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How to Solve Your Data Quality Problem

By December 7, 2020 No Comments

Why Does My Data Quality Matter?

One of the prime goals of most data scientists is to maintain the quality of data in their domains. Because business analytics tools rely on past data to make present decisions, it’s critical that this data is accurate. While it’s plenty easy to continually log information, you can risk creating data silos, large quantities of data that end up never really being utilized. 

Your data quality can directly impact whether and to what degree your company succeeds. Bad data can never be completely filtered, even with the best BI tools. The only way to base a future business decision on quality data is to only collect quality data in the first place. If you’re noticing that your company’s data could use a quality upgrade, it’s not too late!

What Are Some Common Mistakes Leading to Bad Data Quality?

By simply not engaging in a few practices, your company can drastically cut back on the volume of bad data you store. First, remember that you shouldn’t automatically trust the quality of data being generated by your current enterprise tool suite. This should be evaluated by professional data scientists to determine quality. Quite often, older tools generate more junk data than modern tools with better filtering technology.

Another common mistake is to allow different departments within your company to isolate their data away from the rest of the company. Of course, depending on the department and nature of your company, this could be a legal requirement. However, if not, you should ensure that there’s a free flow of data across business units. This can create an informal “checks and balances” system and help prevent those data silos from building or destroy existing ones.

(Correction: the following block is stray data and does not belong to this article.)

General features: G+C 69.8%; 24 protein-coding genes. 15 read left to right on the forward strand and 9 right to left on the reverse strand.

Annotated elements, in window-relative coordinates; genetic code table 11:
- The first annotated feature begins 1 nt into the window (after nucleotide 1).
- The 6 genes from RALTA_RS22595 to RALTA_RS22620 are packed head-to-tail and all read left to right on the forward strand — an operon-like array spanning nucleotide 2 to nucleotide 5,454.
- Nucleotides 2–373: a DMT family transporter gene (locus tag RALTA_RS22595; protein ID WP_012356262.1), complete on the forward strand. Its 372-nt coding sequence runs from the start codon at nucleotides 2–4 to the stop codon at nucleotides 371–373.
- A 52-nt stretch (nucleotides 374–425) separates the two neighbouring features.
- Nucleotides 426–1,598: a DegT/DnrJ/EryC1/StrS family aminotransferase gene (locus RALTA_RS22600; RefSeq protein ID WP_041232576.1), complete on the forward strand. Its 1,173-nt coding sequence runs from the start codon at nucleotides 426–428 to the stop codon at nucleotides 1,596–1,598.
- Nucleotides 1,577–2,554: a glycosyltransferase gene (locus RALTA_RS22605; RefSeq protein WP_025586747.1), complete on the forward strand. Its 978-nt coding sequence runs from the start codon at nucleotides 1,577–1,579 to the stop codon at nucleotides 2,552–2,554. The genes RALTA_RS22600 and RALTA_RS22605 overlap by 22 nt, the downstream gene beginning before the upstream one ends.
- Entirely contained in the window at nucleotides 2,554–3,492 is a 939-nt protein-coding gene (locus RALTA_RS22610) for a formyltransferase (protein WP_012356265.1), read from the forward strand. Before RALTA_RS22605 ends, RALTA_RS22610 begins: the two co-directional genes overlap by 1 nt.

How Can I Identify Bad Data?

Keeping in mind that, even with the best practices in place, it’s unrealistic to expect a total elimination of risk associated with bad data being collected. With the volume of enterprise tools in usage combined with even the most minor human error in data entry having the potential to create bad data, a small amount should be expected. That’s why it’s important to remain vigilant and regularly check for these items in your existing data and purge those entries if found:

  • Factually False Information – One of the more obvious examples of bad data is data that’s entirely false. Almost nothing could be worse to feed into your BI tools, making this the first category of bad data to remove if found.
  • Incomplete Data Entries – Underscoring the importance of mandating important database columns, incomplete data entries are commonly found in bad data. These are entries that cannot be fully interpreted without the information that’s missing being filled in.
  • Inconsistently Formatted Information – Fortunately, through the power of regular expressions, this type of bad data can often be solved fairly quickly by data scientists. A very common form of this is databases of telephone numbers. For example, even if all of the users are in the same country, different formats like (555) – 555-5555, 5555555555, 555-5555555, etc., are often present when any string is accepted as a value for the column.

What Can I Do Today About Bad Data?

It’s crucial that your company comes up with a viable, long-term strategy to rid your company of bad data. Of course, this is typically an intensive task and isn’t accomplished overnight. Most importantly, the removal of bad data isn’t simply a one-time task. It must be something that your data staff is continuously evaluating in order to stay in place and remain effective.

After an initial assessment of your company’s data processing practices and the volume of bad data you have, a professional firm can consult with your data team for technical strategies they can utilize in the future. By combining programmatic data input and output techniques with employee and company buy-in, no bad data problem is too out of control to squash.

Scottie Todd

Scottie Todd

Digital Marketing Coordinator

"Level 4 marketing wizard on a quest for data insights one blog post at a time."